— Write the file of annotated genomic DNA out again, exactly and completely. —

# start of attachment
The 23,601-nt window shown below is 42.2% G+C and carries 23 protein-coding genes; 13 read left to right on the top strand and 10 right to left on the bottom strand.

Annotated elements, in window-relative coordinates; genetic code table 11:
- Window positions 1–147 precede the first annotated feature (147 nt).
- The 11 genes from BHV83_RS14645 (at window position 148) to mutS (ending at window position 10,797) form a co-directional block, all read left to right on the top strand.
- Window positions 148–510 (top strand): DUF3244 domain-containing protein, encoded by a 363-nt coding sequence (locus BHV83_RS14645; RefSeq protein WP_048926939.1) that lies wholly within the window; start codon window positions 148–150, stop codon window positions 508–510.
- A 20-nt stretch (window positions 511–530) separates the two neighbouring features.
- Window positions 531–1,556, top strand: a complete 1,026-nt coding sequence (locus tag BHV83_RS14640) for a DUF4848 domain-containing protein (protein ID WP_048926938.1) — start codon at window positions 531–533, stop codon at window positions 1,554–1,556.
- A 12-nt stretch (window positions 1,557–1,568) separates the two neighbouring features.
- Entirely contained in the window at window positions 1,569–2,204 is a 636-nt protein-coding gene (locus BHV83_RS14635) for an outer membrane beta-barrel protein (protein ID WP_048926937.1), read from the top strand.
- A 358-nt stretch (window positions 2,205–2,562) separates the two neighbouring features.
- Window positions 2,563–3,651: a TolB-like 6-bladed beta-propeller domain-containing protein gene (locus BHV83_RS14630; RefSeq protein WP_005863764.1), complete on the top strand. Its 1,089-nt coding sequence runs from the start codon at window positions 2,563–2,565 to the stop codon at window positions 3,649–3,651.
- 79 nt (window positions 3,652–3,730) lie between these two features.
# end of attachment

The 23,601-nt window shown below is 42.2% G+C and carries 23 protein-coding genes; 13 read left to right on the top strand and 10 right to left on the bottom strand.

Annotated elements, in window-relative coordinates; genetic code table 11:
- Window positions 1–147 precede the first annotated feature (147 nt).
- The 11 genes from BHV83_RS14645 (at window position 148) to mutS (ending at window position 10,797) form a co-directional block, all read left to right on the top strand.
- Window positions 148–510 (top strand): DUF3244 domain-containing protein, encoded by a 363-nt coding sequence (locus BHV83_RS14645; RefSeq protein WP_048926939.1) that lies wholly within the window; start codon window positions 148–150, stop codon window positions 508–510.
- A 20-nt stretch (window positions 511–530) separates the two neighbouring features.
- Window positions 531–1,556, top strand: a complete 1,026-nt coding sequence (locus tag BHV83_RS14640) for a DUF4848 domain-containing protein (protein ID WP_048926938.1) — start codon at window positions 531–533, stop codon at window positions 1,554–1,556.
- A 12-nt stretch (window positions 1,557–1,568) separates the two neighbouring features.
- Entirely contained in the window at window positions 1,569–2,204 is a 636-nt protein-coding gene (locus BHV83_RS14635) for an outer membrane beta-barrel protein (protein ID WP_048926937.1), read from the top strand.
- A 358-nt stretch (window positions 2,205–2,562) separates the two neighbouring features.
- Window positions 2,563–3,651: a TolB-like 6-bladed beta-propeller domain-containing protein gene (locus BHV83_RS14630; RefSeq protein WP_005863764.1), complete on the top strand. Its 1,089-nt coding sequence runs from the start codon at window positions 2,563–2,565 to the stop codon at window positions 3,649–3,651.
- 79 nt (window positions 3,652–3,730) lie between these two features.